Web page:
The Environmental Protection Agency (EPA) conducted a 3-day technical training session to train 51 local inhabitants from seven counties, in the production of energy efficient cook stoves.
This initiative is supported by the National Adaptation Plans (NAPs) project implemented by the EPA with support from United Nations Development Programme and funded by the Green Climate Fund.
The participants (27 females and 24 males), are unemployed vulnerable youth and women without skills, that were selected from communities in Bong, Margibi, Nimba, Grand Cape Mount, Bomi, Lofa and Grand Bassa Counties by the EPA.
During the exercise which took place in the City of Gbarnga, Bong County, the Deputy Executive Director of the EPA, Randall Dobayou emphasized that the right to a conducive environment is a human right that the EPA and its partners are committed to supporting.
He noted that the training, besides boosting efforts to reduce greenhouse gas emission and air pollution, will reduce the health risks associated with the use of traditional cook stoves, reduce the time spent by women in cooking and enable them time for additional activities.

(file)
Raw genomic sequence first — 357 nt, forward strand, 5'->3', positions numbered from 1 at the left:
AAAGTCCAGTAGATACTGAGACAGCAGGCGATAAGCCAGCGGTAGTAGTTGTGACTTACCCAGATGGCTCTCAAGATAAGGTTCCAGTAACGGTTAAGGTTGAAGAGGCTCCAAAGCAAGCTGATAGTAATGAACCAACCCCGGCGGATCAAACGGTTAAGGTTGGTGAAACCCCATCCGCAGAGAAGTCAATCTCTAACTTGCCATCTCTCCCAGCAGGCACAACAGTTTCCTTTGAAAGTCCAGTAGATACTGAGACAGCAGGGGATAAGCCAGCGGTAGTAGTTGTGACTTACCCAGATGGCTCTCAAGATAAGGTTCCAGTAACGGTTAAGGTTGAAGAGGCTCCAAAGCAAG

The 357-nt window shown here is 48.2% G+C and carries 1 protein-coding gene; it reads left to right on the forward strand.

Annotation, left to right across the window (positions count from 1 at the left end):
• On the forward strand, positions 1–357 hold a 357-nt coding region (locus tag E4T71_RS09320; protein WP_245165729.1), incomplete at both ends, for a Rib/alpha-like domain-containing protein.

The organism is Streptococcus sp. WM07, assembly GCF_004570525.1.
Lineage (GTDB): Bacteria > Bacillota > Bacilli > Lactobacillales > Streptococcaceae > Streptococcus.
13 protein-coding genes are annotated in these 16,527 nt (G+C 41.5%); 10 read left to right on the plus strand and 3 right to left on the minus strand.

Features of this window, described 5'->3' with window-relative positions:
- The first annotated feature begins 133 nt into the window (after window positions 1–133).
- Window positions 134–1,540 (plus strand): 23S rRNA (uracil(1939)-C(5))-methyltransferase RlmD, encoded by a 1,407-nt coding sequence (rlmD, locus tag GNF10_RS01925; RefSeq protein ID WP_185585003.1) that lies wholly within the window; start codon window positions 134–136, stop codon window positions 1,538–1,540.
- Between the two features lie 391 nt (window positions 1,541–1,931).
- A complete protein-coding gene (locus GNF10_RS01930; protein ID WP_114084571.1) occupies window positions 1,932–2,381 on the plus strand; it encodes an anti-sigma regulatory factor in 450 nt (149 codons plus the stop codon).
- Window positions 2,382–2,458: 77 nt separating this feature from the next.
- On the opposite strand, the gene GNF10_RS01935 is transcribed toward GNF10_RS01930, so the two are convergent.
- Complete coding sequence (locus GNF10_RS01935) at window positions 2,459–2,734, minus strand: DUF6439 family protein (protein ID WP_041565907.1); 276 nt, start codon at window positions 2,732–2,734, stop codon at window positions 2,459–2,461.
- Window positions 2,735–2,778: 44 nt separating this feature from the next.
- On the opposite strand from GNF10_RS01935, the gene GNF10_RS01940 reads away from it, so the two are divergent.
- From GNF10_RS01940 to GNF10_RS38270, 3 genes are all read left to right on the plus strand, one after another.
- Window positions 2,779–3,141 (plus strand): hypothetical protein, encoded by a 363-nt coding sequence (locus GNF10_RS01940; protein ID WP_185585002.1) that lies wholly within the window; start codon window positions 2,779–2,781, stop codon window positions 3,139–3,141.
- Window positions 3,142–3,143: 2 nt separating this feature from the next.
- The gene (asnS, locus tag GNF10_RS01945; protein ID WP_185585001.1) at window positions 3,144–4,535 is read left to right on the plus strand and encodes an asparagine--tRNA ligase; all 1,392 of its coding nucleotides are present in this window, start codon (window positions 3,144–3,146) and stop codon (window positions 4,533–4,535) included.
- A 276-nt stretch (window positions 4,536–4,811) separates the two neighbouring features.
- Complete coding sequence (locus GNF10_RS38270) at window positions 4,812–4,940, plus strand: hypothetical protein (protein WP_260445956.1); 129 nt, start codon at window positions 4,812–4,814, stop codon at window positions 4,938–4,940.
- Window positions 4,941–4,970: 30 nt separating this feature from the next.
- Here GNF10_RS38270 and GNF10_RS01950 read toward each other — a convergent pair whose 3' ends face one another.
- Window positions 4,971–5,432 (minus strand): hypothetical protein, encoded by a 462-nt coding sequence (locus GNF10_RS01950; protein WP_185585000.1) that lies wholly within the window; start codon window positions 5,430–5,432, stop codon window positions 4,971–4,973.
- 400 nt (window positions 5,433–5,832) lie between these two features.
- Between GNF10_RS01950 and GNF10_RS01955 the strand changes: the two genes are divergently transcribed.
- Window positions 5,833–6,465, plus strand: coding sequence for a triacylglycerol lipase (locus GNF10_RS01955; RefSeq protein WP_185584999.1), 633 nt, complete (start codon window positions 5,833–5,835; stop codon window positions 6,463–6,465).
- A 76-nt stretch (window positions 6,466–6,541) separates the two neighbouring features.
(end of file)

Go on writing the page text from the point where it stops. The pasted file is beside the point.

He challenged participants to make use of the training by becoming producers of energy efficient stoves in their communities.This he said, will help them access a new source of income and improve the livelihood of their families.
Over 30 cook stoves were produced during the session and distributed to selected households to raise awareness on the needs and benefits of using energy efficient cook stoves, promote eco-stove production as a source of livelihood and improve understanding on energy efficiency for cooking.
Beneficiaries are expected to use the skills acquired as a source of income generation, to create jobs and improve their lives.Strengthening the resilience of vulnerable communities and coastline ecosystems is important to ensuring sustainable and inclusive development.
Eco-friendly stove is one of the climate adaptation measures, that helps reduce and manage risks associated with climate change. The decreased need for firewood helps to protect the local mangrove swamps. The dense roots of mangrove trees can help to trap sediments flowing down to the sea and off the land. This, in turn, assists in stabilizing the coastline and preventing erosion.The introduction of the eco-friendly stoves can also help bolster the local economy.-Press release